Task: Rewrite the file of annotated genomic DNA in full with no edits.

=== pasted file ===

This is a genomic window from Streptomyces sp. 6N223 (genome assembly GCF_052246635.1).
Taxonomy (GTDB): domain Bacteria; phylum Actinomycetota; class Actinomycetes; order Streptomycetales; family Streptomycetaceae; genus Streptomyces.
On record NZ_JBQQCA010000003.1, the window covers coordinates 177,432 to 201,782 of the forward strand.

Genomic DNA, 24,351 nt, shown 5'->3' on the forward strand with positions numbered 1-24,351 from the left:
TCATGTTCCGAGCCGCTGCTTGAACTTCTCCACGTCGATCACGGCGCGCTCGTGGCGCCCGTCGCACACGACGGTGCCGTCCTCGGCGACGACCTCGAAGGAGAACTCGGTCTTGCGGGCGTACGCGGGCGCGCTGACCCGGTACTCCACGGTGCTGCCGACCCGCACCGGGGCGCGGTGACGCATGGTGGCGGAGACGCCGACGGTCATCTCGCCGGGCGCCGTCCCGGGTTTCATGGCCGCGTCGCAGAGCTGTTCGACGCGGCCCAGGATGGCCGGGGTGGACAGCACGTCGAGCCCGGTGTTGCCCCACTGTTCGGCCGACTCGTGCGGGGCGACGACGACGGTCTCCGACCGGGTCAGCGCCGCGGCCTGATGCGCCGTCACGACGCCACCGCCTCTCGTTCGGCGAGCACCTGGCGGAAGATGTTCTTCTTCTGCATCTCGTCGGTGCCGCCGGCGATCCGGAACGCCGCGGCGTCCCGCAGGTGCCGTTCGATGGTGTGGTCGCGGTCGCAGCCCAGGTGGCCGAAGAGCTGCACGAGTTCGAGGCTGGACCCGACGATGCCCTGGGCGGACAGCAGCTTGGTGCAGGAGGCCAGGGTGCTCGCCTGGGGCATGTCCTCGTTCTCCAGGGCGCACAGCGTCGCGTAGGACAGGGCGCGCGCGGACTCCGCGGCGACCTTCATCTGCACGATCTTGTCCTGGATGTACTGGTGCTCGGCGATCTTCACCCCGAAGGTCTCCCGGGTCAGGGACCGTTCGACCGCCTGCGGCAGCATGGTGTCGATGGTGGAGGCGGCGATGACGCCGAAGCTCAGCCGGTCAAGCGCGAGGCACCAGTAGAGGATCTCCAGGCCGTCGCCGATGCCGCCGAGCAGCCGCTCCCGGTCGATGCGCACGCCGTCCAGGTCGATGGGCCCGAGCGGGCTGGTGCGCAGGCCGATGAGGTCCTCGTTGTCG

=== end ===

This is a genomic window from Streptomyces sp. 6N223 (genome assembly GCF_052246635.1).
Taxonomy (GTDB): domain Bacteria; phylum Actinomycetota; class Actinomycetes; order Streptomycetales; family Streptomycetaceae; genus Streptomyces.
On record NZ_JBQQCA010000003.1, the window covers coordinates 177,432 to 201,782 of the forward strand.

Genomic DNA, 24,351 nt, shown 5'->3' on the forward strand with positions numbered 1-24,351 from the left:
TCATGTTCCGAGCCGCTGCTTGAACTTCTCCACGTCGATCACGGCGCGCTCGTGGCGCCCGTCGCACACGACGGTGCCGTCCTCGGCGACGACCTCGAAGGAGAACTCGGTCTTGCGGGCGTACGCGGGCGCGCTGACCCGGTACTCCACGGTGCTGCCGACCCGCACCGGGGCGCGGTGACGCATGGTGGCGGAGACGCCGACGGTCATCTCGCCGGGCGCCGTCCCGGGTTTCATGGCCGCGTCGCAGAGCTGTTCGACGCGGCCCAGGATGGCCGGGGTGGACAGCACGTCGAGCCCGGTGTTGCCCCACTGTTCGGCCGACTCGTGCGGGGCGACGACGACGGTCTCCGACCGGGTCAGCGCCGCGGCCTGATGCGCCGTCACGACGCCACCGCCTCTCGTTCGGCGAGCACCTGGCGGAAGATGTTCTTCTTCTGCATCTCGTCGGTGCCGCCGGCGATCCGGAACGCCGCGGCGTCCCGCAGGTGCCGTTCGATGGTGTGGTCGCGGTCGCAGCCCAGGTGGCCGAAGAGCTGCACGAGTTCGAGGCTGGACCCGACGATGCCCTGGGCGGACAGCAGCTTGGTGCAGGAGGCCAGGGTGCTCGCCTGGGGCATGTCCTCGTTCTCCAGGGCGCACAGCGTCGCGTAGGACAGGGCGCGCGCGGACTCCGCGGCGACCTTCATCTGCACGATCTTGTCCTGGATGTACTGGTGCTCGGCGATCTTCACCCCGAAGGTCTCCCGGGTCAGGGACCGTTCGACCGCCTGCGGCAGCATGGTGTCGATGGTGGAGGCGGCGATGACGCCGAAGCTCAGCCGGTCAAGCGCGAGGCACCAGTAGAGGATCTCCAGGCCGTCGCCGATGCCGCCGAGCAGCCGCTCCCGGTCGATGCGCACGCCGTCCAGGTCGATGGGCCCGAGCGGGCTGGTGCGCAGGCCGATGAGGTCCTCGTTGTCG